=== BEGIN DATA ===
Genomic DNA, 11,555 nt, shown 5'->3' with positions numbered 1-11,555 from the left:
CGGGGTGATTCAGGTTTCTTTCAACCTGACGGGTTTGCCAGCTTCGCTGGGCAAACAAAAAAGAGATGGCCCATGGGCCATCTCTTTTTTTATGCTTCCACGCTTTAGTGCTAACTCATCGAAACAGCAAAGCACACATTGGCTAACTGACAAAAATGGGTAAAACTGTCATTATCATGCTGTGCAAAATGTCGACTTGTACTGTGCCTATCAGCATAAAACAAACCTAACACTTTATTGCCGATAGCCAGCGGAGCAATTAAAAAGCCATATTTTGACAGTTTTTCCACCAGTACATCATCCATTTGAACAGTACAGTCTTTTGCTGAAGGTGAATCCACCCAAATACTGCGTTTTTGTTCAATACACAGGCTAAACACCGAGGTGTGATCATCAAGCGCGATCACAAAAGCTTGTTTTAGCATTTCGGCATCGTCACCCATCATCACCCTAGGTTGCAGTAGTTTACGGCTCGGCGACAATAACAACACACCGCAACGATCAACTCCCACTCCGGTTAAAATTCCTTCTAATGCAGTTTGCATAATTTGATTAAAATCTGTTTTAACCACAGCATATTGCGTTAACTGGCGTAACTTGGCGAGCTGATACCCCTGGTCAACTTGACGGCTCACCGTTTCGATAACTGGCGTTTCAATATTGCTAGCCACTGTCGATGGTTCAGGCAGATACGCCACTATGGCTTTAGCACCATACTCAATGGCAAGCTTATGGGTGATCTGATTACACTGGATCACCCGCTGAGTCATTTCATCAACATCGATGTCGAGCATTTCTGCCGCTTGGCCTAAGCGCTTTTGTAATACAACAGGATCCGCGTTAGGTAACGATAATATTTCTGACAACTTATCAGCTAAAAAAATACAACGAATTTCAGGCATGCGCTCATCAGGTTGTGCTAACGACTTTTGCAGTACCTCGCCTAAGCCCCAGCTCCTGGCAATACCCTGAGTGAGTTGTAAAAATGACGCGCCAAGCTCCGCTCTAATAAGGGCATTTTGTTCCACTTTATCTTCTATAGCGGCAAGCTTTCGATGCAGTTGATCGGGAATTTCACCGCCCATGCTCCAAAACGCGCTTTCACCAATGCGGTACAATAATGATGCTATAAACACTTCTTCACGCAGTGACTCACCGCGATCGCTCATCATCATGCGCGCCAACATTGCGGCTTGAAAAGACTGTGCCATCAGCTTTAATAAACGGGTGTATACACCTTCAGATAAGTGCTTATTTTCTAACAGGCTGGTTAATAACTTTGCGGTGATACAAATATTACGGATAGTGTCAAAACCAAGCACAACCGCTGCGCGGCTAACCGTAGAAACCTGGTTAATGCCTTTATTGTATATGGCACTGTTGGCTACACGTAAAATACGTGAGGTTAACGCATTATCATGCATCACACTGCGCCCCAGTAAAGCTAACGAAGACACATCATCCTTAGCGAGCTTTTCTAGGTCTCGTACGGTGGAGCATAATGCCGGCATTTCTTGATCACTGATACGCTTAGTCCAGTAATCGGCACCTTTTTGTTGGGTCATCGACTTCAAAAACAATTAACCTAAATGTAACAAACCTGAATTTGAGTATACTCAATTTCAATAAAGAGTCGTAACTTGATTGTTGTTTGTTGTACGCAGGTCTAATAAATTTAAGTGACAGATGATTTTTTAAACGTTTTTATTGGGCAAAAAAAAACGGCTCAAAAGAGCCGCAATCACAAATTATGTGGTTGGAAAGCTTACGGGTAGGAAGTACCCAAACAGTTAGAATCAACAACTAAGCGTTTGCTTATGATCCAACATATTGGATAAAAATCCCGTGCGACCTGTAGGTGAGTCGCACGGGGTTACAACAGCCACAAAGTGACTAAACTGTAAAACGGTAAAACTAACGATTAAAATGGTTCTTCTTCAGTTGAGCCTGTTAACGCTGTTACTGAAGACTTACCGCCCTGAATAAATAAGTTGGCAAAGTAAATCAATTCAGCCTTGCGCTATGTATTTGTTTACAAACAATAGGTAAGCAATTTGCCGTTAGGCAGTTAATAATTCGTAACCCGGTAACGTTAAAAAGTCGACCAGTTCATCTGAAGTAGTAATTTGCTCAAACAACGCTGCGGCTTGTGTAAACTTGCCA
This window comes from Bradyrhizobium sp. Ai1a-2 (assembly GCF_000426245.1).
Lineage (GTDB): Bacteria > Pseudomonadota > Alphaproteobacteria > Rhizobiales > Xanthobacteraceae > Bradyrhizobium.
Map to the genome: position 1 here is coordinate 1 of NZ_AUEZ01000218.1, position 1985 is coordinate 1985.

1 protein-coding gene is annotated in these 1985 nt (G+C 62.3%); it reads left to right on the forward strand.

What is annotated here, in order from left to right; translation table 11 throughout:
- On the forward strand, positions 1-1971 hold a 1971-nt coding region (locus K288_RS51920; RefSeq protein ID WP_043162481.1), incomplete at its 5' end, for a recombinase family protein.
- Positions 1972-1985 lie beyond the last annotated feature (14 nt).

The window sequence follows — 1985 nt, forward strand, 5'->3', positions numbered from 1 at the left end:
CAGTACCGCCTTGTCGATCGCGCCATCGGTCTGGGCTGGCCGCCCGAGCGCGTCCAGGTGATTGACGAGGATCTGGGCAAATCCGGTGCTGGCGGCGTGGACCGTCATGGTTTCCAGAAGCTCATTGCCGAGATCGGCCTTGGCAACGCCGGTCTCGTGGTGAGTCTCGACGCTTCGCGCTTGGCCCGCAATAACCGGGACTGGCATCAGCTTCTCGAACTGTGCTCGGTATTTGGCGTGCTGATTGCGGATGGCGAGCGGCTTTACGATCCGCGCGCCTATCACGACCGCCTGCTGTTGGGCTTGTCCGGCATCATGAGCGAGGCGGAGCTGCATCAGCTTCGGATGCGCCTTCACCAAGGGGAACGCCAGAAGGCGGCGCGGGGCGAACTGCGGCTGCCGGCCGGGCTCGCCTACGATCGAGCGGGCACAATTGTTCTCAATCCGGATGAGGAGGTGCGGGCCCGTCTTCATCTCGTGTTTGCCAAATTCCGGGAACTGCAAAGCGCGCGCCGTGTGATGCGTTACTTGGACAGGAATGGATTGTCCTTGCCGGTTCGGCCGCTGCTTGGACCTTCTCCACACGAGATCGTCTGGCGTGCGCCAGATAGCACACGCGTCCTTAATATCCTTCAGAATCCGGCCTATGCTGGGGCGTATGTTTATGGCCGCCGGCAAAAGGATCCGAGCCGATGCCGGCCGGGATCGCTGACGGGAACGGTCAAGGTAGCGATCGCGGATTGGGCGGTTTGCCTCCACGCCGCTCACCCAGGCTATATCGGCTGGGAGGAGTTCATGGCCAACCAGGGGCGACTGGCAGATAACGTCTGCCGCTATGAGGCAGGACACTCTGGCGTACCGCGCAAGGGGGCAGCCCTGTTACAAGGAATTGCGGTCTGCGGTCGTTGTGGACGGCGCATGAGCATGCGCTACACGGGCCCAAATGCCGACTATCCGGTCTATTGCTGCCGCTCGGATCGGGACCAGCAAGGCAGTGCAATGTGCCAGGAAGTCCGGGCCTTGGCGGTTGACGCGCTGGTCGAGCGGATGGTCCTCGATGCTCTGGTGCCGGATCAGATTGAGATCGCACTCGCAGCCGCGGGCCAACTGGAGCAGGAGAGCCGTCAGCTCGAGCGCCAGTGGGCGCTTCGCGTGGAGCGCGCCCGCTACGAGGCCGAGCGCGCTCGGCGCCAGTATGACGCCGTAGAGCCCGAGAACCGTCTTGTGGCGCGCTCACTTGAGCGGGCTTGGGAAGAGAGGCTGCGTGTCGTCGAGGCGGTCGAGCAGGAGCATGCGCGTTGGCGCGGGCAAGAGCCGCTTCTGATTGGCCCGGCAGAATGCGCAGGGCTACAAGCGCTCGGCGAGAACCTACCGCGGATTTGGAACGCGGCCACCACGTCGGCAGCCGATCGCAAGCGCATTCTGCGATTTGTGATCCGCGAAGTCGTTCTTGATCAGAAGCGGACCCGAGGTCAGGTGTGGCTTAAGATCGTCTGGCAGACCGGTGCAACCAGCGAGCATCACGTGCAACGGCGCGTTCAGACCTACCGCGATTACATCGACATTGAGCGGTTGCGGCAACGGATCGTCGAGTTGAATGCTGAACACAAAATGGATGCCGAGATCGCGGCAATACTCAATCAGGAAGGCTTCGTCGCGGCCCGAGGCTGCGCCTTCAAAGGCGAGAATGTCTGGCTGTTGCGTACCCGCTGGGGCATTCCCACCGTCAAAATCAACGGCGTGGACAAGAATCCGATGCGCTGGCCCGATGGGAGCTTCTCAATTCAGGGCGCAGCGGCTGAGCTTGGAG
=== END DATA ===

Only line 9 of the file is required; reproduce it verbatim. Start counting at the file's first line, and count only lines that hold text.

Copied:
- Positions 1972-1985 lie beyond the last annotated feature (14 nt).